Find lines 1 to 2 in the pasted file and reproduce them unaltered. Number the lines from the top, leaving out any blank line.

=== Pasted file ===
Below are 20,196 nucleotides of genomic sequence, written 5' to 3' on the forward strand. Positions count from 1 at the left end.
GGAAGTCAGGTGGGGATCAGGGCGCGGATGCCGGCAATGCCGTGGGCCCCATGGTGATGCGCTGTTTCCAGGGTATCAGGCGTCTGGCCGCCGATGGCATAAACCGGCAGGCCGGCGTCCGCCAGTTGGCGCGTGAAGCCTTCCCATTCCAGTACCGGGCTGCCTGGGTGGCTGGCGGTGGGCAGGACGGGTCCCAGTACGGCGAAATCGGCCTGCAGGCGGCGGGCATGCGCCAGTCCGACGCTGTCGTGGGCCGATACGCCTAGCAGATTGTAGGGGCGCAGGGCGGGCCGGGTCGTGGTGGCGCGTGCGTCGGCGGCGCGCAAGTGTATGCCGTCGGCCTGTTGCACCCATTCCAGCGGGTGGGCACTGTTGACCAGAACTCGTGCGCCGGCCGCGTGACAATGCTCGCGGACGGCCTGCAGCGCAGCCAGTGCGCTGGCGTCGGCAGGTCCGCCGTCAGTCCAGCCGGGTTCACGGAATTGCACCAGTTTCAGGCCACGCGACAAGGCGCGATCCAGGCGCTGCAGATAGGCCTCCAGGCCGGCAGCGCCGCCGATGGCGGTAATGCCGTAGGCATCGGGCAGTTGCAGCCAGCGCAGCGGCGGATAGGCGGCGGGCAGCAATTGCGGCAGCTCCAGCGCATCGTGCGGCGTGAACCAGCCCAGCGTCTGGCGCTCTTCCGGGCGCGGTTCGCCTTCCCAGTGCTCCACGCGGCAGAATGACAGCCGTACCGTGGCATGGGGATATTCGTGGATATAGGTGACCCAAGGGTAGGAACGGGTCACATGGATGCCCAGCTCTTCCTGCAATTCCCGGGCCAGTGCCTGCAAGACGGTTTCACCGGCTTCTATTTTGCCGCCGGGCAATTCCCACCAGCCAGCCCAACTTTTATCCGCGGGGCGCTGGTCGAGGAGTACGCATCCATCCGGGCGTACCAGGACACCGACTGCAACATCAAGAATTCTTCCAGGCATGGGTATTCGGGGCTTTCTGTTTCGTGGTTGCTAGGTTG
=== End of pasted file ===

Below are 20,196 nucleotides of genomic sequence, written 5' to 3' on the forward strand. Positions count from 1 at the left end.
GGAAGTCAGGTGGGGATCAGGGCGCGGATGCCGGCAATGCCGTGGGCCCCATGGTGATGCGCTGTTTCCAGGGTATCAGGCGTCTGGCCGCCGATGGCATAAACCGGCAGGCCGGCGTCCGCCAGTTGGCGCGTGAAGCCTTCCCATTCCAGTACCGGGCTGCCTGGGTGGCTGGCGGTGGGCAGGACGGGTCCCAGTACGGCGAAATCGGCCTGCAGGCGGCGGGCATGCGCCAGTCCGACGCTGTCGTGGGCCGATACGCCTAGCAGATTGTAGGGGCGCAGGGCGGGCCGGGTCGTGGTGGCGCGTGCGTCGGCGGCGCGCAAGTGTATGCCGTCGGCCTGTTGCACCCATTCCAGCGGGTGGGCACTGTTGACCAGAACTCGTGCGCCGGCCGCGTGACAATGCTCGCGGACGGCCTGCAGCGCAGCCAGTGCGCTGGCGTCGGCAGGTCCGCCGTCAGTCCAGCCGGGTTCACGGAATTGCACCAGTTTCAGGCCACGCGACAAGGCGCGATCCAGGCGCTGCAGATAGGCCTCCAGGCCGGCAGCGCCGCCGATGGCGGTAATGCCGTAGGCATCGGGCAGTTGCAGCCAGCGCAGCGGCGGATAGGCGGCGGGCAGCAATTGCGGCAGCTCCAGCGCATCGTGCGGCGTGAACCAGCCCAGCGTCTGGCGCTCTTCCGGGCGCGGTTCGCCTTCCCAGTGCTCCACGCGGCAGAATGACAGCCGTACCGTGGCATGGGGATATTCGTGGATATAGGTGACCCAAGGGTAGGAACGGGTCACATGGATGCCCAGCTCTTCCTGCAATTCCCGGGCCAGTGCCTGCAAGACGGTTTCACCGGCTTCTATTTTGCCGCCGGGCAATTCCCACCAGCCAGCCCAACTTTTATCCGCGGGGCGCTGGTCGAGGAGTACGCATCCATCCGGGCGTACCAGGACACCGACTGCAACATCAAGAATTCTTCCAGGCATGGGTATTCGGGGCTTTCTGTTTCGTGGTTGCTAGGTTG